Analysis: The TIE campaign’s success is a template for grassroots activism

Ben Wray

Tie campaigner’s demands for changes to the curriculum have pushed Scotland out front in the global fight for LGBTI equality

THE Time for Inclusive Education (Tie) Campaign reaches its greatest milestone today (8 November), with the announcement by Education Minister John Swinney of a new approach to tackling the bullying and exclusion of LGBTI students at school level.

But how did this campaign get here? What are the dynamics and practices of the Tie Campaign? CommonSpace takes a look.


Liam Stevenson and Jordan Daly met each other through the independence referendum, organising Yes meetings together. During the campaign, Daly, a recently graduated school student, confided his inability to come out during his school years due to the pervasive atmosphere of homophobia.

This effect of political radicalisation is well documented in social movement literature, with the bounds of, say, a constitutional debate breaking down and a whole range of social issues being addressed anew.

This can be both a deeply personal and intensely public experience, with issues kept covered by stigma for so long suddenly besieged by the mass enthusiasm for social change.

Off the back of Daly’s experiences and the politicised mood of the referendum era, the pair organised a petition to the Scottish Parliament calling for measures to make school level education inclusive for LGBTI students, by tackling endemic bullying and isolation, and educating young people about the unaddressed spectrum of sexualities and gender identities that exist in society.

Although the initial petition was thrown out on a technicality, the campaign was now in motion. How campaigns respond to initial obstacles make or break them.


What would follow over the coming months was the campaign’s crucial period of diversification in three directions.

First, it based itself firmly in LGBTI students and recently graduated students themselves. The campaign foregrounded the lived experiences of young LGBTI students in schools, in terms of the statistics which showed staggering levels of bullying, isolation and abuse they faced; among Scottish LGBTI school students 52 per cent have suffered homophobic bullying, 14 per cent have left school because of homophobic bullying, 26 per cent have attempted suicide because of homophobic bullying.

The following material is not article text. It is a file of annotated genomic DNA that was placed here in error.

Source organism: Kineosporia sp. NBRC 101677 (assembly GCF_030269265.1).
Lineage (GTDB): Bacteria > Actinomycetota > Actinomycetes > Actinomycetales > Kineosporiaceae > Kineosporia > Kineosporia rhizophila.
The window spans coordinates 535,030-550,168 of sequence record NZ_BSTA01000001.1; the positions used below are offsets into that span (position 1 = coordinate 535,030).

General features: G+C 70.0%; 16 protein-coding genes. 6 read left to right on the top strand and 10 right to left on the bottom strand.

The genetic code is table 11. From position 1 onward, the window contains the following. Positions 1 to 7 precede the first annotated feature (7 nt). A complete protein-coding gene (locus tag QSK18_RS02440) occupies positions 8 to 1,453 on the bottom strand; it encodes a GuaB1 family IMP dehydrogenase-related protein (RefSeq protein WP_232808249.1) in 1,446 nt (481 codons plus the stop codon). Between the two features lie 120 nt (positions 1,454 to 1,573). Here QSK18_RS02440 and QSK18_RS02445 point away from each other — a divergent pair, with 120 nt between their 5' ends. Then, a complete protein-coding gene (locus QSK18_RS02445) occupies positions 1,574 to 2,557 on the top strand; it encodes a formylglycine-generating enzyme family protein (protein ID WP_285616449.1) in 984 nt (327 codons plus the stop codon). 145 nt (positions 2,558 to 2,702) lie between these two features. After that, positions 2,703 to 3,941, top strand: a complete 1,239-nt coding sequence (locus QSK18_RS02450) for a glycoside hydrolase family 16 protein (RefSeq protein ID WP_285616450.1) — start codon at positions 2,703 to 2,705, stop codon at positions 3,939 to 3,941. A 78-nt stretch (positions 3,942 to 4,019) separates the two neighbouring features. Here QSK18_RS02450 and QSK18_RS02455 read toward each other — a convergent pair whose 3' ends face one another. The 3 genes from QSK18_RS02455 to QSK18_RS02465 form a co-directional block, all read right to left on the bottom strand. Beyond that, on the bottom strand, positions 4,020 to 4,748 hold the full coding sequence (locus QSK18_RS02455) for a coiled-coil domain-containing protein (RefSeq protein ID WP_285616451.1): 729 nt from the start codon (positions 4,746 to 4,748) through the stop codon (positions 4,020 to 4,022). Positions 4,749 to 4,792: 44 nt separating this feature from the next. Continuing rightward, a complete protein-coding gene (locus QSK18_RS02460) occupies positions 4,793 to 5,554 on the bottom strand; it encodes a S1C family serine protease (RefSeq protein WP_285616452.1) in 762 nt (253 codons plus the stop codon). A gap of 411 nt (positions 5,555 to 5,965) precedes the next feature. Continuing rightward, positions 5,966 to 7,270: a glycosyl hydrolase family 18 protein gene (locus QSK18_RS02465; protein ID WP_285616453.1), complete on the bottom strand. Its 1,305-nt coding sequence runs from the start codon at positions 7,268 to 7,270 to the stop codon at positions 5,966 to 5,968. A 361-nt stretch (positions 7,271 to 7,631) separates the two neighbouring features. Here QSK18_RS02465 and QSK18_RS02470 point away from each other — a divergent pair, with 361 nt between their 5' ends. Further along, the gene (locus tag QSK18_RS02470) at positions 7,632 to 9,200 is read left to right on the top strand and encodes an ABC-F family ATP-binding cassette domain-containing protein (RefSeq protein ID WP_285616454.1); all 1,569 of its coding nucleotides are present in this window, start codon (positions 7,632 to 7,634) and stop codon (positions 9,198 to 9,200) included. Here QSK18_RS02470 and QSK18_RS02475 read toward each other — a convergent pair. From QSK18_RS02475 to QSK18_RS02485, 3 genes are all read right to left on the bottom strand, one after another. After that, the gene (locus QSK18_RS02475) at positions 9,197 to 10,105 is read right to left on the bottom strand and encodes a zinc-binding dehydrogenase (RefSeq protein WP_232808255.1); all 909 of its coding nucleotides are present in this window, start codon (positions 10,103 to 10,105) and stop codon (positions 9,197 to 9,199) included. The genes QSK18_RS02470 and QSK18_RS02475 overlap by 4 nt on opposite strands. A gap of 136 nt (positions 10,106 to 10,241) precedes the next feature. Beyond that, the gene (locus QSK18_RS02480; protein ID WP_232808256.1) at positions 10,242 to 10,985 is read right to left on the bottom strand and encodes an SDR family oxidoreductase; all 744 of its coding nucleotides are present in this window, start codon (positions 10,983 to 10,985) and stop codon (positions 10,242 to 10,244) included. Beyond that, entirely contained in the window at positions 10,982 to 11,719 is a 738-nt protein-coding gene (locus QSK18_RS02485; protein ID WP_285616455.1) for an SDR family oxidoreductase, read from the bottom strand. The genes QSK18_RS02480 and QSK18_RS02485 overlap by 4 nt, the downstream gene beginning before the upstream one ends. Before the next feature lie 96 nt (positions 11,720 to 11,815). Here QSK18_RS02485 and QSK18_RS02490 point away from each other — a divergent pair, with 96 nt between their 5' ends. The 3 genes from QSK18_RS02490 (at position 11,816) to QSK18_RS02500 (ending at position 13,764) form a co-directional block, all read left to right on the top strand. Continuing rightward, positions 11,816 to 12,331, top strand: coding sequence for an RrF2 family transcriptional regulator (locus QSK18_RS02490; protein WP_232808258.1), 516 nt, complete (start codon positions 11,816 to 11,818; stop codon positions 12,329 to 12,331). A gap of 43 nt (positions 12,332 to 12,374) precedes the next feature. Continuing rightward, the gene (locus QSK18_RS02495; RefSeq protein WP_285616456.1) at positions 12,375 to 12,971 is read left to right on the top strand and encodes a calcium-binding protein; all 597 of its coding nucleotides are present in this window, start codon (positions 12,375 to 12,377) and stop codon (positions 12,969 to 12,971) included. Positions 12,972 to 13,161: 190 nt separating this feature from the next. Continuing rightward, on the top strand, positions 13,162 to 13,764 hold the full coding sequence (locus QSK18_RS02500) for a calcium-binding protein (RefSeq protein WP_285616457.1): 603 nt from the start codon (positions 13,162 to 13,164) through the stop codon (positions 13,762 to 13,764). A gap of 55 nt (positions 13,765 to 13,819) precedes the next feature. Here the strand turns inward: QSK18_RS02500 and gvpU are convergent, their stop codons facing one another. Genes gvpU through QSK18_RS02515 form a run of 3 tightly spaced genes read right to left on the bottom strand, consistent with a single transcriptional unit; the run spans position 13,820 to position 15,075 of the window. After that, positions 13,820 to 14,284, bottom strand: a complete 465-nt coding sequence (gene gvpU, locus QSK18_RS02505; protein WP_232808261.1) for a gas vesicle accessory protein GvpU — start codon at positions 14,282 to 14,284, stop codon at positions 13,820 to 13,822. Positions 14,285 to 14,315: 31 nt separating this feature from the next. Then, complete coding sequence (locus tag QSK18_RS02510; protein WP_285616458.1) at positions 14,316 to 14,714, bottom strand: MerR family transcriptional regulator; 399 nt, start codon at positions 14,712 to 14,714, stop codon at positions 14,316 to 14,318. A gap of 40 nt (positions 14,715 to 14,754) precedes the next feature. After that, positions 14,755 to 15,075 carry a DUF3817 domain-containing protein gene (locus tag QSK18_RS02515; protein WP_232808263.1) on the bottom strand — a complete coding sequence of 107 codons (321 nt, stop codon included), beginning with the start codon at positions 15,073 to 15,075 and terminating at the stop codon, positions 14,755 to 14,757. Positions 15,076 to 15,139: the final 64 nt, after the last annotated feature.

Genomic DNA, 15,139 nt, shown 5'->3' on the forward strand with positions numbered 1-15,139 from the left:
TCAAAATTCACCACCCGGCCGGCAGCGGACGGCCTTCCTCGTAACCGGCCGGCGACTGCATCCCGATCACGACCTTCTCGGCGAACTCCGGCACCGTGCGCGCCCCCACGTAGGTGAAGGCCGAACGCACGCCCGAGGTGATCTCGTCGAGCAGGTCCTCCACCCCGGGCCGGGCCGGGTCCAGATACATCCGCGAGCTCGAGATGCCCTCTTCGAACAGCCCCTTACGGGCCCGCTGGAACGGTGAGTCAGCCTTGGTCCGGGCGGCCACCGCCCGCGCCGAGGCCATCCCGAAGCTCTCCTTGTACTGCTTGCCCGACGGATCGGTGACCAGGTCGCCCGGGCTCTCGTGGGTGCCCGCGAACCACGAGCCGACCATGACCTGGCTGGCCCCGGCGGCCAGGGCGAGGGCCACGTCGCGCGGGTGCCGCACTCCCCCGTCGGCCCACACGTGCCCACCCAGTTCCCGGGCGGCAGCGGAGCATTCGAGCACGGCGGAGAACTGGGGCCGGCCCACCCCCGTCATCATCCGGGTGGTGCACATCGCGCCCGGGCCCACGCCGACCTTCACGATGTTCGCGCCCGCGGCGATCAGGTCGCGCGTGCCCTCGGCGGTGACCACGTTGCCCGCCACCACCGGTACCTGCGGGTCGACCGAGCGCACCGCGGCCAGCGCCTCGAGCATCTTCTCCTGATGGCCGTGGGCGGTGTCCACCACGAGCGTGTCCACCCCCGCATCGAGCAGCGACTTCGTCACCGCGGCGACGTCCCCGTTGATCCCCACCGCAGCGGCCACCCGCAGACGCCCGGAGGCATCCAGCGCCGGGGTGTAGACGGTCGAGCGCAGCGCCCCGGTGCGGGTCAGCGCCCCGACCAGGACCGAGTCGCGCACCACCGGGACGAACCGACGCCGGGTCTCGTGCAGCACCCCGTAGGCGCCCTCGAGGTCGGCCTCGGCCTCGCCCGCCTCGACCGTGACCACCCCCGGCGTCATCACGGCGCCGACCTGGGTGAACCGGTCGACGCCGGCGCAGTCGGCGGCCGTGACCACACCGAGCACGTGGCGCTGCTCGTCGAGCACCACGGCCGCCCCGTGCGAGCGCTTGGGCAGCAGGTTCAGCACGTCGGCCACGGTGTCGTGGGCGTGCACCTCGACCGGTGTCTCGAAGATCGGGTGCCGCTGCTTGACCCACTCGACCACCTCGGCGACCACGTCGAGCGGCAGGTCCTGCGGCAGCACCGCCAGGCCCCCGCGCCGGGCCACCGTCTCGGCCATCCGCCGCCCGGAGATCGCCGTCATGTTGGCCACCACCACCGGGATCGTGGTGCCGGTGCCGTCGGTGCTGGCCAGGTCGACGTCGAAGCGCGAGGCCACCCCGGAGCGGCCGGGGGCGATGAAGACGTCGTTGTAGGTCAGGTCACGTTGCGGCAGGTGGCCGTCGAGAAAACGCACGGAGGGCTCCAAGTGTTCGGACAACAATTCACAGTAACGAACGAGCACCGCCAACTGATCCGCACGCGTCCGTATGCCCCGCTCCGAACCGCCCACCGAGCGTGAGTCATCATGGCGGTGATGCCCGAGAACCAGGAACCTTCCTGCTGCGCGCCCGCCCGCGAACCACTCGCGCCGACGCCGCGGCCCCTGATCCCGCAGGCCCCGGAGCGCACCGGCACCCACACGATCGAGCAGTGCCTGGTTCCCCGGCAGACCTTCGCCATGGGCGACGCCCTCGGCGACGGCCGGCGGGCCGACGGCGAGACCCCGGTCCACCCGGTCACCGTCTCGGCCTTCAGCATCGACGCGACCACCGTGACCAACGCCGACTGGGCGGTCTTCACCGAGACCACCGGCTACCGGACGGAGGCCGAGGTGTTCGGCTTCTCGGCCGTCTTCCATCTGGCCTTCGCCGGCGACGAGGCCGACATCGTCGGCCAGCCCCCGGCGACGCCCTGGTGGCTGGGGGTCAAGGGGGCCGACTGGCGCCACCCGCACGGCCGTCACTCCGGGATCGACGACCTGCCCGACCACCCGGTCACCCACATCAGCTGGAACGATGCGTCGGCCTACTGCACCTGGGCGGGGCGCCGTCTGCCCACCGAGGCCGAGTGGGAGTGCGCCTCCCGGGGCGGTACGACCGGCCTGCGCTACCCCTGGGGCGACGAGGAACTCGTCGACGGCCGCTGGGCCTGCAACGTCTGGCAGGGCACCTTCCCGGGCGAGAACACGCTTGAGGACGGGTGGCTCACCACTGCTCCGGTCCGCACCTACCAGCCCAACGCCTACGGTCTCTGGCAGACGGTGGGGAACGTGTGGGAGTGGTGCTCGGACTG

But just as importantly his promoted the stories and voices of young people who approached the campaign. Many of these were included in its lobbying materials sent to elected representatives and around the country, the moral urgency of which were difficult to ignore.




In addition, it began the work of spreading its message to young people, assembly hall by assembly hall in schools across the country.

Second, TIE began to create an eventually vast network of civil society connections. These would include LGBTI and other equalities groups and campaigns, celebrities, student and youth organisations and perhaps most importantly trade unions. Unison was the first to vote in support for the campaign, the Scottish Trade Union Congress followed suite quickly after.

This created significant leverage for the campaign both in wider society and among politicians, most crucially within the SNP itself, particularly after the party’s Youth and Student sections pushed for the party to adopt Tie’s cause.

Third, TIE established, through crowdfunding, a programme of teacher training. The impact of teacher training programmes was obvious. The pair were providing what the state was reluctant to, for free.

Indeed the skeleton, unpaid operation rapidly exceeded the activities of an entire nexus of state and third sector organisations.

Beyond the law

The slur repeatedly hurled at the LGBTI community and its campaigners over the decades by the Right has been that it represents an attempt at ‘social engineering’. Not content with attaining or defending formal equality for members of marginalised groups, it in fact seeks to change the cultural and moral basis of society itself.

The Tie movement has itself been the target of such attacks from fringe political and religious elements. But rather than retreat into a language of universal human rights and a purely formal legal recognition that has been associated with the LGBTI movement, the Tie campaign has embraced demands for a radical change in societal attitudes and their reproduction through institutions like state education.

Indeed deeper change in society than formal legal equality has always been an important strain of radical LGBTI thought. From its very inception, Tie had been inspired by the history of LGBTI struggles throughout modern history. It is a remarkable testament to that demand that “LGBTI history” and “LGBTI literature and lives” are included in the working group recommendation for teacher training, and that “and an awareness of the history of LGBTI qualities movements” what should be taught in schools.

This represents the evolution of demands for LGBTI campaigners from struggles for formal equality which have characterised recent efforts (and have been entirely necessary for the movement), to an attack on the cultural foundations of oppression. 

This includes arming young people with the knowledge that fighting for justice changes society for the better. An this is perhaps the greatest monument to Tie’s success.

Picture: Tie Campaign